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Construction jobs market faces bright future

By: Stephanie McDonald
24 January, 2011

In 2009, the full brunt of the global financial crisis (GFC) hit.

Although Australia was somewhat insulated from its effects compared to the rest of the world, construction here still suffered.

Contrary to assumed wisdom, construction jobs were considerably affected by the GFC. Some staff were laid off, while others took a cut on their full-time role to a part-time position.

With construction predicted to pick up from the middle of 2011, the skills shortage is a looming problem. Historically, Australia has struggled to provide solutions for skills shortages, with a short-term fix of bringing in overseas labour.

David Marriott, director at Constructive Recruitment, has been witness to the ups and downs of construction jobs over the past eight years, recruiting primarily in Sydney, Brisbane, Perth and Melbourne.

Marriott says if Australia is to meet construction supply with labour demand, the 457 visa issue needs to be addressed by the government, with the laws surrounding the visa relaxed.

"The industry has got some very good people that have been dragged into going overseas and going to Dubai and spending a bit of time over there or going to Europe and the UK…which forces a bit of an issue down here where we’re struggling to keep up with supply," Marriott said.

The mining boom in Western Australia has also drained staff from the east coast of Australia, with many moving to the western state for more lucrative remuneration.

However, Wayne Golledge, managing director of Impact Group, says the past 12 months have also brought opportunities for staff changes.

"We’ve still found some good staff over the last 12 months and I’ve had the opportunity to get rid of some staff that weren’t appropriate or not as strong performance wise," Golledge said.

This opportunity meant considerable staff turnover for the company, which Golledge says has not been typical over Impact Group’s 11 years.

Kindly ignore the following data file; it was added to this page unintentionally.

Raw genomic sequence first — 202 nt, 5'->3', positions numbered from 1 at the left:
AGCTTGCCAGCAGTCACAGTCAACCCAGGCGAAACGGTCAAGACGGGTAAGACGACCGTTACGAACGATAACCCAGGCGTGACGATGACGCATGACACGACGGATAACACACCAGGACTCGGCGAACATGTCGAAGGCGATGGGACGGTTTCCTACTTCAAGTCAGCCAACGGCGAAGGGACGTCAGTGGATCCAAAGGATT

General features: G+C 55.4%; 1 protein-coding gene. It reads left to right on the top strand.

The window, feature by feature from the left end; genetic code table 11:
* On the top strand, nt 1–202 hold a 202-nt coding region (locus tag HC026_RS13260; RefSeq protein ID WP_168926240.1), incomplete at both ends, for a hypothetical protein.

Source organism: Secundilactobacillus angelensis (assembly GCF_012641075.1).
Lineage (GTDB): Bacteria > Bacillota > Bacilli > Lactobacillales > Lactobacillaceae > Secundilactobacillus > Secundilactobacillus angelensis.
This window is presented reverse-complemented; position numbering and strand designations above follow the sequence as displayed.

In the past 12 months, 14 staff have moved on and 12 new staff have joined. Golledge says he was also able to "cherry pick" good staff, however, the pool of skilled project managers is small.

Some states will fare better than others when it comes to construction jobs. Marriott says Western Australia will be one of the busiest states for construction and will also be home to a booming energy and mining sector, making it easier for construction personnel to find jobs in the region.

Marriott says Melbourne will also experience growth, as will Brisbane.

"But as far as people coming into the industry and getting a job in construction, I think if they were to look at NSW, it would probably be the hardest state, Marriott said.

"I still think it’s not been as buoyant as we hoped over the last 12 months."

If you’re an estimator, project manager or foreman, the good news is those jobs are always in demand, particularly at the senior level with tertiary qualifications.

"Getting good senior people at a construction manager/director level, estimators or commercial managers, those salaries will increase quite a bit," according to Marriott.

Construction salaries have largely remained untouched in the past five years, although Marriott claims some salaries have risen around 20% over the period.

"If we have a very good candidate that a client is looking to employ, I’m sure they’ll pay that extra $10,000 or $15,000 to get somebody onboard that’s going to make a difference to their business," Marriott said.

He predicts demand will force construction salaries up by around 20% over the next five years as confidence in the economy returns.

His advice for employers and candidates is that cultural fit is still important, as is training and career growth for employees.

"For candidates coming through, they need to make sure that they’re moving or joining a company for the right reasons and it’s not just for monetary reasons and it’s the bigger picture," Marriott said.

"For example, what training is provided? What’s the culture of the business? What kind of projects does that business have that are going to make a difference to that person and keep them motivated?"

For companies like Impact Group, the next few years look optimistic. Golledge is currently working on a five-year business plan and expects significant growth for 2011 and beyond.

"We already predict we’re going to have a 20% increase in our turnover for next year and we’re pretty confident that we’ll hit that target, therefore we’re going to need the skilled resources to do it," Golledge said.

For those in construction seeking jobs, the future looks bright.

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